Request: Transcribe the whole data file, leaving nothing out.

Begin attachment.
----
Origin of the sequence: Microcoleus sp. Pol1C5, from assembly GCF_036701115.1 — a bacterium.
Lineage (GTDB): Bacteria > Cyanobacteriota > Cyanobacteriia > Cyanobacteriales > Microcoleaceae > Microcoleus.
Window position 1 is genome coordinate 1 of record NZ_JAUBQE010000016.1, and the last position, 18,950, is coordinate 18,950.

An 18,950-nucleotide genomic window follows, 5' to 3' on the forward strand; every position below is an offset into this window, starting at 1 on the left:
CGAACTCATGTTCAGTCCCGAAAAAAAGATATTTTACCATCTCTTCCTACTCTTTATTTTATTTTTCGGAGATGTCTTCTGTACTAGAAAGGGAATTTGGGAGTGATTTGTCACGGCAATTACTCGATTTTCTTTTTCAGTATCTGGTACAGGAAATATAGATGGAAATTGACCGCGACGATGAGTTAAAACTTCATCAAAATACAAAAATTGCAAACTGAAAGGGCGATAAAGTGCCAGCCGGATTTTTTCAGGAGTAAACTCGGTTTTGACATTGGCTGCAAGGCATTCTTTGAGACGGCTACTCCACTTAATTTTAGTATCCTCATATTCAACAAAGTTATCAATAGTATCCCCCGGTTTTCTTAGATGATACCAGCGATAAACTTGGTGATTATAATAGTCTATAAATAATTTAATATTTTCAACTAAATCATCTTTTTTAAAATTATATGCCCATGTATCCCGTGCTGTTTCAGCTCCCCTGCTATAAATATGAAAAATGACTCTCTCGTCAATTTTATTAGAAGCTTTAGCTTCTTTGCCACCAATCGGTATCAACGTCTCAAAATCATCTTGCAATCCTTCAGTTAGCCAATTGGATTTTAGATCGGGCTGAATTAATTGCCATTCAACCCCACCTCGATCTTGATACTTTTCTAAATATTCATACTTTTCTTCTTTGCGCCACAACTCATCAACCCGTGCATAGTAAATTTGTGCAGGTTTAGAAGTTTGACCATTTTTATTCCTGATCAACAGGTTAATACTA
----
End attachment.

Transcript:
Origin of the sequence: Microcoleus sp. Pol1C5, from assembly GCF_036701115.1 — a bacterium.
Lineage (GTDB): Bacteria > Cyanobacteriota > Cyanobacteriia > Cyanobacteriales > Microcoleaceae > Microcoleus.
Window position 1 is genome coordinate 1 of record NZ_JAUBQE010000016.1, and the last position, 18,950, is coordinate 18,950.

An 18,950-nucleotide genomic window follows, 5' to 3' on the forward strand; every position below is an offset into this window, starting at 1 on the left:
CGAACTCATGTTCAGTCCCGAAAAAAAGATATTTTACCATCTCTTCCTACTCTTTATTTTATTTTTCGGAGATGTCTTCTGTACTAGAAAGGGAATTTGGGAGTGATTTGTCACGGCAATTACTCGATTTTCTTTTTCAGTATCTGGTACAGGAAATATAGATGGAAATTGACCGCGACGATGAGTTAAAACTTCATCAAAATACAAAAATTGCAAACTGAAAGGGCGATAAAGTGCCAGCCGGATTTTTTCAGGAGTAAACTCGGTTTTGACATTGGCTGCAAGGCATTCTTTGAGACGGCTACTCCACTTAATTTTAGTATCCTCATATTCAACAAAGTTATCAATAGTATCCCCCGGTTTTCTTAGATGATACCAGCGATAAACTTGGTGATTATAATAGTCTATAAATAATTTAATATTTTCAACTAAATCATCTTTTTTAAAATTATATGCCCATGTATCCCGTGCTGTTTCAGCTCCCCTGCTATAAATATGAAAAATGACTCTCTCGTCAATTTTATTAGAAGCTTTAGCTTCTTTGCCACCAATCGGTATCAACGTCTCAAAATCATCTTGCAATCCTTCAGTTAGCCAATTGGATTTTAGATCGGGCTGAATTAATTGCCATTCAACCCCACCTCGATCTTGATACTTTTCTAAATATTCATACTTTTCTTCTTTGCGCCACAACTCATCAACCCGTGCATAGTAAATTTGTGCAGGTTTAGAAGTTTGACCATTTTTATTCCTGATCAACAGGTTAATACTA